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Wednesday, 27 May 2009

Marianas Variety Editorial

A Brief History on the Federalization Threats

A DECADE ago during the Teno administration, the following disaster led to the current predicament we all face today. A true sign of failure, ignorance and self-interest hidden political agendas and was the sole basis and reason why the local control of immigration and labor was recently stripped by the U.S. Congress.

The elected leaders, lawmakers and business community who had been involved with today’s disaster are still sitting in office, some seeking re-election. We say STEP DOWN and retire immediately before you bring further destruction to our homeland.

Feb. 22, 1999: Senate President Paul Manglona and Speaker Diego Benavente flew to Washington D.C. to join Gov. Pedro P. Tenorio to thwart off fresh attempts by the Clinton administration, seeking a federal take-over of the CNMI immigration and labor local control.

According to Senate President Manglona back then, the meeting with key congressional members and staffers was an opportunity for island leaders to provide report on the tight financial situation of the government as well as various reforms implemented by the Teno administration in the past year. Our government came under fire anew two months prior over the alleged failure of our local government to curb number of Asian migrant workers on the island (non-resident guest workers); charges repeatedly refuted by CNMI officials with reports of accomplishments of labor and immigration reforms.

A quote to a reporter by Speaker Benavente: “We always felt that we do not have a serious situation here and it’s always easier, I feel, for anyone to understand that when they come here and see for themselves,” (meaning the U.S. Congress).

TAOTAO TANO states the following; does the current predicaments we face today a result of not having a serious problem? Our indigenous local U.S. citizens who were host to thousands of non-resident guest workers had remained unemployed and untrained to take on those positions that required special skills. Why? Our people had been disrespected and insulted by foreign non-resident guest workers demanding citizenship in our homeland, why? Mayhem and uncertainties now taking place. Did our leaders then do anything to prevent such predicaments? Keep reading and you shall find out.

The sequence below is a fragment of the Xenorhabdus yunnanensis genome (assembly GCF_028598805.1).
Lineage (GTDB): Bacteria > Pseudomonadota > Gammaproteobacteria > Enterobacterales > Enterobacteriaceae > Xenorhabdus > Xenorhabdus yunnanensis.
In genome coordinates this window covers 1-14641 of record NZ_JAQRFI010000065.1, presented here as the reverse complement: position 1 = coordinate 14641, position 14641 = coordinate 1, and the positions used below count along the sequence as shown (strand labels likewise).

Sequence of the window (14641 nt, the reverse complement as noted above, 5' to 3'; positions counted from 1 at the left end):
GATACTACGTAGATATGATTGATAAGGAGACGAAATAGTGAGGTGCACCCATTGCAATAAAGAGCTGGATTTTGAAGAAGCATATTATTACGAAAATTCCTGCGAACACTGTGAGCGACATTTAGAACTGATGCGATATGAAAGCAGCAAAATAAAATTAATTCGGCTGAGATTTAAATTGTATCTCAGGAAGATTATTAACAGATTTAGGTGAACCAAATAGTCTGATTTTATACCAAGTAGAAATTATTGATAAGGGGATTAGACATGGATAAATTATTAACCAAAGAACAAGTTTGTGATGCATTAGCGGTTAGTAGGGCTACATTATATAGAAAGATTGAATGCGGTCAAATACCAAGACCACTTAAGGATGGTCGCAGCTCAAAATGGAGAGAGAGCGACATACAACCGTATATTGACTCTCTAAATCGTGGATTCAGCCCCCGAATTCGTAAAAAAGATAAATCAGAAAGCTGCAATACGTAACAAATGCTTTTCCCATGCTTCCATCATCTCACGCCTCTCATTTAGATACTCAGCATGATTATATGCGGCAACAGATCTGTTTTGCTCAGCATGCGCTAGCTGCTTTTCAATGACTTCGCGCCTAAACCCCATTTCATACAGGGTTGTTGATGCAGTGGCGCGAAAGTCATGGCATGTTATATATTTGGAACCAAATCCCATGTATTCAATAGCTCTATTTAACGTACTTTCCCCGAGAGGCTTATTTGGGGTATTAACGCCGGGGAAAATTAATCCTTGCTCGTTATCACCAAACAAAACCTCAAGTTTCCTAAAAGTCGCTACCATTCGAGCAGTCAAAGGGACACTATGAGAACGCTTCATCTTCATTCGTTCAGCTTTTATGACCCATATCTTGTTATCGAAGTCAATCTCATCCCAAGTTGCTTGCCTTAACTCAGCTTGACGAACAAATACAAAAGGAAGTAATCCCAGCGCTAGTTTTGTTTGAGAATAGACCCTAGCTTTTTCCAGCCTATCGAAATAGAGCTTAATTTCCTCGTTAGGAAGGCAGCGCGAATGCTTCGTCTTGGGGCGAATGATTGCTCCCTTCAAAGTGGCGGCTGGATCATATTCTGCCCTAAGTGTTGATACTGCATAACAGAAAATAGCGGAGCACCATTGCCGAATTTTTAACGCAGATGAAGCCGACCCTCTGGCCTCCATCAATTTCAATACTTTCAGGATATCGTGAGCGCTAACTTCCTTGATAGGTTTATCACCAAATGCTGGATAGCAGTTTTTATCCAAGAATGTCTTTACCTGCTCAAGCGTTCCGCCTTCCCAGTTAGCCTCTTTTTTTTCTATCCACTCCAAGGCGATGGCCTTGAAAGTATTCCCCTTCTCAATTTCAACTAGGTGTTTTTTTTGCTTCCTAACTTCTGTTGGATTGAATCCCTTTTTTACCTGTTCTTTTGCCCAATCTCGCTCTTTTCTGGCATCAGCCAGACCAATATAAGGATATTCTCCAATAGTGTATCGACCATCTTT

May 3, 1999: After meeting with key members of U.S. Congress in Washington, D.C. the CNMI Legislature hoped to continue reform measures to deal with concerns on local labor and immigration in an attempt to block a federal takeover proposal.

Sept. 15, 1999: Senate President Manglona, and Speaker of Benavente along with Governor Teno Testified on S. 1052 in Washington, opposition the application of federal immigration law to the Northern Marianas. Our leaders warned that such a legislation would have adverse impact on the CNMI economy, further stating that S. 1052 was not the vehicle that would further the interest of the commonwealth. Governor Teno led the CNMI delegation comprised of administration officials, members of the Legislature and representatives from the business sector — the Saipan Chamber of Commerce and HANMI.

TAOTAO TANO states that our leaders are still using the same excuse, the ECONOMY! The real question is did they do anything to correct the labor and immigration problems? Did any of our leaders do anything to better prepare the CNMI with alternate industries in case of a federal takeover?

Keep reading — the truth is getting closer and interesting.

Remember, today the same leaders who were opposed to such federal take-over of our immigration and labor are now in full support, to include the Speaker Benavente, now the chair of the House Foreign and Federal Relations Committee.

Full support, for they failed the CNMI tremendously.

Feb. 8, 2000: Our elected leaders stepped up campaigns opposing automatic federal takeover of our labor and immigration control. U.S. Senate Energy and Natural Resources Committee chaired by then Frank H. Murkowski, R-Alaska, and two other ranking Democrat members, a bipartisan bill that sought automatic implementation of the U.S. Immigration and Nationality Act in the commonwealth for serious concerns on the alleged failure of our government to curb the INFLUX of migrant workers from Asian countries as well as impact of such policy on employment opportunities for LOCAL U.S. residents. An opportunity which led to prioritizing foreign guest workers in our homeland instead of U.S local residents.